Editor-in-Chief: Marilyn H. Oermann, PhD, RN, FAAN
ISSN: 1057-3631
Online ISSN: 1550-5065
Frequency: 4 issues / year
Ranking: Nursing 66/103
Impact Factor: 1.293 (5-Year)
About Journal of Nursing Care Quality

JNCQ provides practicing nurses, nurses in leadership roles, and other health care professionals with new information and research on patient safety, quality care, evidence-based practice, and more. Sign up for alerts to our Published Ahead-of-Print articles.

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The Journal of Nursing Care Quality invites integrative reviews of current advances in patient safety, research on quality care, approaches to improving quality and safety in health care, and evidence-based practice in nursing. Reviews should summarize and critically evaluate the current state of knowledge. Implications for nursing practice and improving quality and safety should be included.

About This Issue


In our lead article, authors describe a QI initiative across 21 hospitals that incorporated a multidisciplinary approach, breakthrough collaborative methods, evidence-based care guidelines, front-line rapid improvement cycles, consistent process-of-care documentation, and real-time incidence data. Decreases in all-stage and stages III, IV, and unstageable hospital-acquired pressure ulcers rates have been sustained for 5 years. Chen and colleagues report on their research that found a significant link between Magnet hospitals and higher HCAHPS scores. In another study researchers found that falls were higher with temporary RN staffing levels but decreased with more LPN hours per patient day. In the hospital setting, the “chain of survival” is initiated by first responders prior to the arrival of an ACLS-trained resuscitation team. Borak et al. describe how they increased the rate of early defibrillation by nurse first responders in noncritical care areas. Their approach provides a model for other institutions to use to improve early defibrillation rates. Tracking and reporting methods for inpatient falls are inconsistent across healthcare settings. An article in this issue demonstrates how to calculate fall rates using 3 common methods, summarizes the advantages and disadvantages of each method, and recommends best practices. Other papers describe an EBP project to standardize sedation monitoring by nurses when opioids are administered for pain management, the adoption rates of 9 Assessing Care of Vulnerable Elders quality indicators in 128 US hospitals, sustaining improvements in perinatal teamwork and safety climate, bedside handoffs, and others. This issue will meet a wide range of reader interests.Marilyn H. Oermann, PhD, RN, ANEF, FAAN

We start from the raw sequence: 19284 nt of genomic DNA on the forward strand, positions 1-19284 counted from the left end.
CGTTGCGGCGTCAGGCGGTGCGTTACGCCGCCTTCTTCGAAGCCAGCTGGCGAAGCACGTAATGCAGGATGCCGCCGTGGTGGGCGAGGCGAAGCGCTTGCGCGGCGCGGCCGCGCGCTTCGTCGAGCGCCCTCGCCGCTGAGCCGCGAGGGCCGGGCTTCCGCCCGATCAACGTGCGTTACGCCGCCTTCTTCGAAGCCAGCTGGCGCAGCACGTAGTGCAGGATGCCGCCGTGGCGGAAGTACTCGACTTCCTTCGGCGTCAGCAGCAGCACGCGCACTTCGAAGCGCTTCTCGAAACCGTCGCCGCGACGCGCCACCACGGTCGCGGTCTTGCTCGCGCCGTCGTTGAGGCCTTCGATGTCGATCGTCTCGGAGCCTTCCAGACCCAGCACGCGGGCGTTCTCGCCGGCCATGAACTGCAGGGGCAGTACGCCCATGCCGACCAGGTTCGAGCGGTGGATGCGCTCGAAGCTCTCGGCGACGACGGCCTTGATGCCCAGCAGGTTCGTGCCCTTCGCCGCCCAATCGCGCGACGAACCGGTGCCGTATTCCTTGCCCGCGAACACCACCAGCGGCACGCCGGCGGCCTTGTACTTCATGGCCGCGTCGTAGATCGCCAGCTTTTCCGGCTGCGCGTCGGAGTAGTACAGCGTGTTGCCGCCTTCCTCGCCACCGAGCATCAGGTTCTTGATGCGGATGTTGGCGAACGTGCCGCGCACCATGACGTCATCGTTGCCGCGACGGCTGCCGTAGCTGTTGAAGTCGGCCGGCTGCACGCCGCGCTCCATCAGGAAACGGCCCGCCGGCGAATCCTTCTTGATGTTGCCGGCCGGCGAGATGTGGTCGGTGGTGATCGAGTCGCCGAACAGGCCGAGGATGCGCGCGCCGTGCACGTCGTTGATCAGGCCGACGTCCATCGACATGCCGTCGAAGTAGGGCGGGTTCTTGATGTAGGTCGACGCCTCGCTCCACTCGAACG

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Implementing a Clinical Practice Guideline to Manage Postpartum Urinary Retention

Postpartum urinary retention is a common condition in obstetric units. Read how these authors implemented a Clinical Practice Guideline to decrease variance of clinical practice, rate of postpartum urinary retention, and number of urinary catheterizations.

Implementation of a Follow-up Telephone Call Process for Patients at High Risk for Readmission

A follow-up telephone call within 72 hours of discharge reduced the readmission rate. Learn how to do this in your own setting.

Please Release Me: Restraint Reduction Initiative in a Health Care System

Multiple interventions were used to reduce restraint use in 4 acute care hospitals within a single health system: multidisciplinary rounds on restrained patients, increased availability of restraint alternatives, development of unit-based restraint champions, and education of staff. The health care system has maintained a quarterly restraint prevalence rate of less than 2.26% with 1 variant. Read the article ahead of print.

Implementing a Unit-Based CLABSI Project

Nurses decreased the rate of CLABSI infections on their medical surgical unit from 3.2 to 0.6 infections per 1000 catheter days by targeting improvement in central line maintenance. They used the Consolidated Framework for Implementation Research’s 5 interacting domains to guide their interventions.

Improving Deep Vein Thrombosis Prophylaxis With Mechanical Modalities in Surgical Intensive Care Unit

Deep vein thrombosis (DVT) remains a source of adverse outcomes in surgical patients. Nurses created a guideline for using non-invasive mechanical modalities for prophylaxis. Read more about this project.